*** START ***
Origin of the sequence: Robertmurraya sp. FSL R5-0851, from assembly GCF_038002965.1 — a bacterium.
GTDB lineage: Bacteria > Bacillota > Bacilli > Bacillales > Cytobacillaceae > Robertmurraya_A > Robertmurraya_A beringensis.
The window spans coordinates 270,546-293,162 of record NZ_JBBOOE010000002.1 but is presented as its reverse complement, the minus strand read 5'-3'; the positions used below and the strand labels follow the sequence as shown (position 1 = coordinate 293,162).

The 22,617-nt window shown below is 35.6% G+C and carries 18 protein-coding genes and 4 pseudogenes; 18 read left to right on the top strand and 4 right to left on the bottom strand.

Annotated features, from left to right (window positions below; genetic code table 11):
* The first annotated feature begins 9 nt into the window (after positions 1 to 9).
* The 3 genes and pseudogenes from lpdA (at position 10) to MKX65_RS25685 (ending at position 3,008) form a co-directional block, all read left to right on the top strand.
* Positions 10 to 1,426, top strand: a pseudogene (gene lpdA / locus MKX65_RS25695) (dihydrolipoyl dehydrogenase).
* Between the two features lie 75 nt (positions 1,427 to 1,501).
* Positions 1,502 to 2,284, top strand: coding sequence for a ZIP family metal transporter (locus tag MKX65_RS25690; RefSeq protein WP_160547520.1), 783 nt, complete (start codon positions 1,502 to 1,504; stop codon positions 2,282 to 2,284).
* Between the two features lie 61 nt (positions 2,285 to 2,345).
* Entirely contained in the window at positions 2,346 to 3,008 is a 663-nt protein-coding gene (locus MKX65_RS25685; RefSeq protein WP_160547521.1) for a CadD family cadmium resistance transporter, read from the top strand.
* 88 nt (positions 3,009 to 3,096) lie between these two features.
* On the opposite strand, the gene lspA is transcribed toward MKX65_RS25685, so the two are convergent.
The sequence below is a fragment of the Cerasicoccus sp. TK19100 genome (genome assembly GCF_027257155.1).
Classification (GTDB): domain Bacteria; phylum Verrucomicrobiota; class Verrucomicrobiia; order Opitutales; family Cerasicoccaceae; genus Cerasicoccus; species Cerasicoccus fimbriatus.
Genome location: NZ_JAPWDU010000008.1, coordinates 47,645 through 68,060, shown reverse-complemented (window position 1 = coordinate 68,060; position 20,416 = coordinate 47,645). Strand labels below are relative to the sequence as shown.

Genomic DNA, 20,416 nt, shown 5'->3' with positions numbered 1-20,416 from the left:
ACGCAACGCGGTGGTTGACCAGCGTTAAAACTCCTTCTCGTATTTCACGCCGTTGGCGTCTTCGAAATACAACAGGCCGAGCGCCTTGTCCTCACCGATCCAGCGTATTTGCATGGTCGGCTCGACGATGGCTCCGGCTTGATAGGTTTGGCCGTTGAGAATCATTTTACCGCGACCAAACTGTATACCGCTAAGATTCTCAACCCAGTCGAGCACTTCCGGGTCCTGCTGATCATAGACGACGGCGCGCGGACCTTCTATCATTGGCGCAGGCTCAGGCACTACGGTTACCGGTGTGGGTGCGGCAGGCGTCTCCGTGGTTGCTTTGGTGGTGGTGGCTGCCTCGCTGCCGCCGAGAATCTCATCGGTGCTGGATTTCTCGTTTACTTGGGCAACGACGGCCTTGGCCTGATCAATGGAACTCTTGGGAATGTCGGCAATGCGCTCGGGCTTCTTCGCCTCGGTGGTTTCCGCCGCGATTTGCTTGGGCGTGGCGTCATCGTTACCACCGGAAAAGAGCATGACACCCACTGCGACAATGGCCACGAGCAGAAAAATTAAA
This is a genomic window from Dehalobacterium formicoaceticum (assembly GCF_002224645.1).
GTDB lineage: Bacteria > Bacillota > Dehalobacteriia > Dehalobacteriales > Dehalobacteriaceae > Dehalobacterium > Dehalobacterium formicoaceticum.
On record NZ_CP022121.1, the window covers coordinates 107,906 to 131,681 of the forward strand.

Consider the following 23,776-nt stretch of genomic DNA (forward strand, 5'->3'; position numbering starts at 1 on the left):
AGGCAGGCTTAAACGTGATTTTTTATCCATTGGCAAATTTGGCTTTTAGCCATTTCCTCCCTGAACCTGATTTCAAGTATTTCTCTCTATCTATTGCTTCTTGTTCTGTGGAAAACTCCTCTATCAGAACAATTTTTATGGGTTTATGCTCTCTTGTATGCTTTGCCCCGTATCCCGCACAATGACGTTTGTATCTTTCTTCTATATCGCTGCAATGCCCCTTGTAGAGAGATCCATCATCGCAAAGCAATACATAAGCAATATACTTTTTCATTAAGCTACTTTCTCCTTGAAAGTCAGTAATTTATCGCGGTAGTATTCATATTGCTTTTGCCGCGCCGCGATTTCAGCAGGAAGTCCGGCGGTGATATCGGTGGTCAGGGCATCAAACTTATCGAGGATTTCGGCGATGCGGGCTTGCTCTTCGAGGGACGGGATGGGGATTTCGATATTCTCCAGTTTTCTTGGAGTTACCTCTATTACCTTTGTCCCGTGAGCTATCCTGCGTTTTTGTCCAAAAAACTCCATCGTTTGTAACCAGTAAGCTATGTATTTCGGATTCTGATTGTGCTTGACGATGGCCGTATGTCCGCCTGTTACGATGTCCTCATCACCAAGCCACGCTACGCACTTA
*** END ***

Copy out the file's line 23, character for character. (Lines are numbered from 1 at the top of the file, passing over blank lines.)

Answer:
Consider the following 23,776-nt stretch of genomic DNA (forward strand, 5'->3'; position numbering starts at 1 on the left):